Straight Up Guide To Raising Resilient Children

Straight Up Guide To Raising Resilient Children

These guides were born out of Noah and Christine’s frustration with overly complicated and jargon-filled articles, newsletters, books, and therapy websites. Our mission is to create clear and practical guides in order to learn, grow from challenges, and lead more meaningful and impactful lives.

 

1. Say “good effort” or “you worked hard” when your child has done something well, rather than generic phrases like “excellent” or “good job.”

 

2. Explain that in order for the brain to grow we have to make mistakes.  

Failure = Learning.

 

3. During the car ride home from school or at the dinner table, encourage family members to engage in “failure talk” as a habit. Acknowledge and laugh at your own mistakes!

 

4.Normalize giving and receiving constructive criticism as a family in a caring and genuine way. For example, ask “Do you have any feedback for me?” or “Is there anything I can do differently next time?”

 

5. Respond to every mistake or setback with the two questions: 

“What did you learn?” and “What can you do differently next time?”

 

6. Give accomplishments rather than compliments.  Stay objective and focus on things that are in the child’s control. For example, “You were so brave to volunteer to speak in front of the class today” 

 

 

7. Ask “What did you learn?” rather than “what did you do?” at the end of the school-day.

 

8. Praise bravery – facing a fear or continuing with an activity in spite of fear, rather than what comes easily. For example, praise the child who is scared of public speaking and persisted in a try-out for the play, rather than for the A+ they got in their easiest subject.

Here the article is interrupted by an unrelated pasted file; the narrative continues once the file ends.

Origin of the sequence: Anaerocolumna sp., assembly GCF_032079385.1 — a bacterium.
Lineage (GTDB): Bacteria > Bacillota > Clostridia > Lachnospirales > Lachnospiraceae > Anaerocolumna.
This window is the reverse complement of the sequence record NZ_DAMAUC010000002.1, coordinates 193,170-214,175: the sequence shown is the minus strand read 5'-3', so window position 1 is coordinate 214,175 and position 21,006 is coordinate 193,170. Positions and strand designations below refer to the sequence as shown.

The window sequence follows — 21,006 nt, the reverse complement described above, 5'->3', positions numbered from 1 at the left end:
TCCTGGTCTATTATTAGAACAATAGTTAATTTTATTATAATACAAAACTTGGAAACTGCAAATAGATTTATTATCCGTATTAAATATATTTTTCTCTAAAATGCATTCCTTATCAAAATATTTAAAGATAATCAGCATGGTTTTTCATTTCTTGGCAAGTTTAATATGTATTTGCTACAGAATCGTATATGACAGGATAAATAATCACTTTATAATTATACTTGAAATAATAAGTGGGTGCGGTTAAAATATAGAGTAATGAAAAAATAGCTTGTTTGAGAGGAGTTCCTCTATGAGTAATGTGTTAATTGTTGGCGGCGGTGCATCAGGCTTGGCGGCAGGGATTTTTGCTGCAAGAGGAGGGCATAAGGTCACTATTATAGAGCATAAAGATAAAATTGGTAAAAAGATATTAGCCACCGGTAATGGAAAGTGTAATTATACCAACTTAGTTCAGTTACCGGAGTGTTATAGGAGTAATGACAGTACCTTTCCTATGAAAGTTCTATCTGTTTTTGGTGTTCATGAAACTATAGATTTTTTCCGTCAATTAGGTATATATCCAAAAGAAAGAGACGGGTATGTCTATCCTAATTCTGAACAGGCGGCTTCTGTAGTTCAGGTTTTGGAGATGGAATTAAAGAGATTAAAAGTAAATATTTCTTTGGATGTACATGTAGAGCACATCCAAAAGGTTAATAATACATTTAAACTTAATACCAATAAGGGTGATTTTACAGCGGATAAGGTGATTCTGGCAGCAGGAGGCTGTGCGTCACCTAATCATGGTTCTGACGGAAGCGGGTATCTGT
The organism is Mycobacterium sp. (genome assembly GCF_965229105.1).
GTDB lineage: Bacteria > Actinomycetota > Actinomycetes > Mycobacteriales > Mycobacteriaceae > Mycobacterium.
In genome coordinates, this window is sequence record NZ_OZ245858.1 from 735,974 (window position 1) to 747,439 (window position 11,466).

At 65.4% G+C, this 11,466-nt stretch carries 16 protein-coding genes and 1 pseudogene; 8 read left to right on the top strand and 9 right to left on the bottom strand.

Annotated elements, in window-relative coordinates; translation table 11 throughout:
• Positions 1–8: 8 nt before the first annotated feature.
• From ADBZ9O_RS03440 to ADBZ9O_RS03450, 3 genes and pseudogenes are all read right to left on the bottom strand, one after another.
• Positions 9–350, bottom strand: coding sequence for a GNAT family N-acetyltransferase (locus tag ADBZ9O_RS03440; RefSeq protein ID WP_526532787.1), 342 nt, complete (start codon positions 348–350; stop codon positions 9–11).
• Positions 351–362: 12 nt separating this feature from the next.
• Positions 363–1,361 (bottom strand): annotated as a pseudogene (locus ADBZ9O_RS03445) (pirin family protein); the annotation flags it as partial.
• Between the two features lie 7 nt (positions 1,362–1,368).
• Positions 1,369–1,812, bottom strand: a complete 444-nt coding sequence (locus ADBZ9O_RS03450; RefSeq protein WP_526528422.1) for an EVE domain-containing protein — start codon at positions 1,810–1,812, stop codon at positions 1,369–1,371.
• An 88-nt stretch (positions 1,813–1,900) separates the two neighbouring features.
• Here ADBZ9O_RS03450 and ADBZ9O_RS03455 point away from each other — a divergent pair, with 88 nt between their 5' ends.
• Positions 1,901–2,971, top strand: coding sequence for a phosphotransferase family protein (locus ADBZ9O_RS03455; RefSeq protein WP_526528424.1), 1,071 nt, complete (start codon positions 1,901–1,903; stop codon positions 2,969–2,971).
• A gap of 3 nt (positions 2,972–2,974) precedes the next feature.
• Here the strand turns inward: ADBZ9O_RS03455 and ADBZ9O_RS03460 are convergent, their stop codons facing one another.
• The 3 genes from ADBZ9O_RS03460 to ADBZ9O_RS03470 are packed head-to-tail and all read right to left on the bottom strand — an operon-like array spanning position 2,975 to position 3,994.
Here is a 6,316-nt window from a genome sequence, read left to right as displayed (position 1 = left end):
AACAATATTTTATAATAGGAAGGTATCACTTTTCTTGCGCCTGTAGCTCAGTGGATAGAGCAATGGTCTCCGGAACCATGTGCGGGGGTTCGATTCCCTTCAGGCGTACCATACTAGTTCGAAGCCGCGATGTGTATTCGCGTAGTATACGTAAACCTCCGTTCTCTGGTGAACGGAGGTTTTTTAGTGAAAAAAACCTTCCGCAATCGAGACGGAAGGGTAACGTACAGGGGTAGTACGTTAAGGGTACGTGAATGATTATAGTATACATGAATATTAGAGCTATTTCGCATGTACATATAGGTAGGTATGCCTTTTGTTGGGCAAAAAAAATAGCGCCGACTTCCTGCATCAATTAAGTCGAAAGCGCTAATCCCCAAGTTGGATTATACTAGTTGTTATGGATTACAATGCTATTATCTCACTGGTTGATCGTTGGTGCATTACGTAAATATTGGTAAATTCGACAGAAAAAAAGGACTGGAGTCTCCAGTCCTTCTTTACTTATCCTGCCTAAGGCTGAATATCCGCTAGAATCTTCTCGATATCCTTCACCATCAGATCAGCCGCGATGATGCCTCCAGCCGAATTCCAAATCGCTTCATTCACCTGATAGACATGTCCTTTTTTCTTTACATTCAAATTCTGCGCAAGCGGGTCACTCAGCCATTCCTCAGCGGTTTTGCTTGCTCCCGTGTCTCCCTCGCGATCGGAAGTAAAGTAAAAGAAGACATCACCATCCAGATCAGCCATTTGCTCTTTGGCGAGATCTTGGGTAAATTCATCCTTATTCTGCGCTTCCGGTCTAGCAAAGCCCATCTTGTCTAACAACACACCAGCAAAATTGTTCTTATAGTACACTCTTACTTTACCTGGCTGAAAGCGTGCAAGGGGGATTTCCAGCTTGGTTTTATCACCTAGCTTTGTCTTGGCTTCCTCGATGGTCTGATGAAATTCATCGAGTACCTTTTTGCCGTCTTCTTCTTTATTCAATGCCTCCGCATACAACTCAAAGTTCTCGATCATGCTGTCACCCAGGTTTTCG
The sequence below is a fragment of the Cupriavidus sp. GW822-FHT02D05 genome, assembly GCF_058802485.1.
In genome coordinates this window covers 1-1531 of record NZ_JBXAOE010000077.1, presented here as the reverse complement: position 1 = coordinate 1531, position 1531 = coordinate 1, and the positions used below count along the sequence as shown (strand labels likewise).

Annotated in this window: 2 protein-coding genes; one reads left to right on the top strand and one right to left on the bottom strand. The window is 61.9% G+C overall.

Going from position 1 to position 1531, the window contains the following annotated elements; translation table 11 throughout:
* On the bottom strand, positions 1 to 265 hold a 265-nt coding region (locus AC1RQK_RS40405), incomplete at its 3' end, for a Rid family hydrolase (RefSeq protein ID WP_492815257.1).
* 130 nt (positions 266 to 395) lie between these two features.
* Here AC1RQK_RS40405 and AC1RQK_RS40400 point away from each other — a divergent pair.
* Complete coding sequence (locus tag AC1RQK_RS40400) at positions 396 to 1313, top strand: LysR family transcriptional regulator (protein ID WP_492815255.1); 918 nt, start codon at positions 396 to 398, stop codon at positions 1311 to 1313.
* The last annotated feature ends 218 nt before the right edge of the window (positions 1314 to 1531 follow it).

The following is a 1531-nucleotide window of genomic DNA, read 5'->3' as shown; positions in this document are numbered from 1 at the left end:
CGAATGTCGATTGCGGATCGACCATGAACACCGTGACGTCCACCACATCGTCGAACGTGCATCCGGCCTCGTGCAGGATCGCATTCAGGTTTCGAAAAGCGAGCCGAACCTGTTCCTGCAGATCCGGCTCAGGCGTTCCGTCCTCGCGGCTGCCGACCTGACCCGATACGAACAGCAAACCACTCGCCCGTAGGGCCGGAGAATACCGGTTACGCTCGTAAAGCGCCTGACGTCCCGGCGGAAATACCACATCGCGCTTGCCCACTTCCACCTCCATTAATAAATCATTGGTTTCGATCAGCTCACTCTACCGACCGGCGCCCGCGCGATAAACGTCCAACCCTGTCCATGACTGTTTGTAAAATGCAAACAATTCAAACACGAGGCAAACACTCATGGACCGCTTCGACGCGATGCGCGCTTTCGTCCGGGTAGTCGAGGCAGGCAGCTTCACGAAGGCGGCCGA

9. Stop reassuring – Instead of saying: “everything will be ok,” try saying: 

“I’m not sure what will happen, but I know that you can handle it regardless. I believe in you.” 

 

10. Reframe a teacher’s job as someone who must always push the student to do less than perfect so the student has an opportunity to learn new things. Remind your child that consistent “A” grades can lead to boredom. 

 

11. Rather than demanding an apology for misbehavior, require that the child consider and state aloud what they need to do differently next time. 

 

Christine Izquierdo and Noah Laracy are the co-founders of Straight Up Treatment, an anxiety disorder specialty treatment center. Straight Up Treatment utilizes a variety of cognitive-behavioral approaches to treat anxiety-based conditions such as Obsessive-Compulsive Disorder, Social and Performance Anxiety, Panic Disorder, Depression, and Generalized Anxiety.

 

You can learn more about them here.

 

You can read more guides here.

Noah Laracy


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